I had one of those times, I call “a frog in the kettle moments.” Imperceptible change has happened and then a singular incident brings to your attention that transformation has seeped in and taken root. I was having a conversation with a younger and obviously harried Christian leader. He asked me a question that is typical when those of us in ‘ministry’ get together, “Been busy?” I paused for a beat or two and replied “No, not really.’ This seemed to take him aback. It is not the usual response in these settings. We are all aware of the unspoken rule that, one of the key markers of successful ministry is busyness. My near exhausted friend was startled (and I too was surprised because this is not something one admits) and then he seemed struck with envy. “Can we trade? I’m going flat out and not making headway.”
In his first epistle John addresses 3 groups of readers: children, fathers, and young people (1John 2:12,13 NRSV) and I am beginning to think I have morphed into the second category. The “young people” that John addresses are the busy ones with ministries marked by activity. The fathers are marked , John says, in verse 13 for knowing him who is from the beginning. Knowing uses much different faculties than activity. There is a stillness required for knowing “Be still and know….” The frenetic activity that I used to pride myself on has quietly been replaced with a reflective stillness. In the work-a-day world we might refer to “Work smarter not harder.”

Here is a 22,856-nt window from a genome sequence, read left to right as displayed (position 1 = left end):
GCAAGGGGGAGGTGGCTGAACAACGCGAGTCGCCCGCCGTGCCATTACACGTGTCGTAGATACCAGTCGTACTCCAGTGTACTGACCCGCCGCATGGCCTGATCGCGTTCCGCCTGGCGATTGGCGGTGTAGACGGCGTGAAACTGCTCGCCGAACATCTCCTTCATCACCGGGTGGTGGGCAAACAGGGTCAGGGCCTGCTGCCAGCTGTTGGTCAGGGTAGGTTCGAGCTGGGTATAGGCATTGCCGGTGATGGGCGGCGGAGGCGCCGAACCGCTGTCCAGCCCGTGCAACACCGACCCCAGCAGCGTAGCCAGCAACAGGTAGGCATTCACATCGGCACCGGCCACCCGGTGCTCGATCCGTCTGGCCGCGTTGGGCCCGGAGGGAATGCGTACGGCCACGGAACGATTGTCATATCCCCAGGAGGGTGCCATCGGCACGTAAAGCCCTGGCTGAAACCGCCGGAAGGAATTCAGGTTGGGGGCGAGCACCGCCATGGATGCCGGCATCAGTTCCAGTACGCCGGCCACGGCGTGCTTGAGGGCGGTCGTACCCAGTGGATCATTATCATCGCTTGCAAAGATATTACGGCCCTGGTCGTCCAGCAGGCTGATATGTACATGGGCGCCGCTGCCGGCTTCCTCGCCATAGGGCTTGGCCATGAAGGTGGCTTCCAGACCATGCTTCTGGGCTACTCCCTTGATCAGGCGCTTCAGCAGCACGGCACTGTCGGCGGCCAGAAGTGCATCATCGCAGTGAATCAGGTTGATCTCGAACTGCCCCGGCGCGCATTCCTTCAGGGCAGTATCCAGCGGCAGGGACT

A few years ago I had some fun with this idea of ‘stillness’ as a virtue. I printed up certificates lauding recipients as winners of “Saint John Idle”. I took the certificates and handed them to folks who were enjoying the sun in King’s Square. The certificate praised them for taking the opportunity to be still and reflect on creation. I did not include any overt reference to God in the certificate but the conversations inevitably flowed there.
Today the idea of a “holy idleness” is out of favour, as never before. Rather than chance stillness slipping into boredom we reach for our phones. We scroll and by our scrolling we miss an opportunity. While I check how many ‘likes’ my latest post has received I miss the chance to hear, I miss the chance to know him who is from the beginning.
Idleness is not esteemed in our culture but all the saints we look to as examples of holiness practised the stillness that chances boredom! The Great Commandment is to love God and the old pop song “To know,know, know him, is to love, love love, love, him” rings true! To truly love God I must know him more and more. To know him more requires that I am still. This is a counter cultural thought!
I am not advocating that we do not work. Kingdom activity is important. I am saying, though, that times of stillness are vital. We are so afraid of being bored that we miss the opportunity to know God more deeply. Let us keep in mind as we attempt stillness that “perfect love, casts out fear.”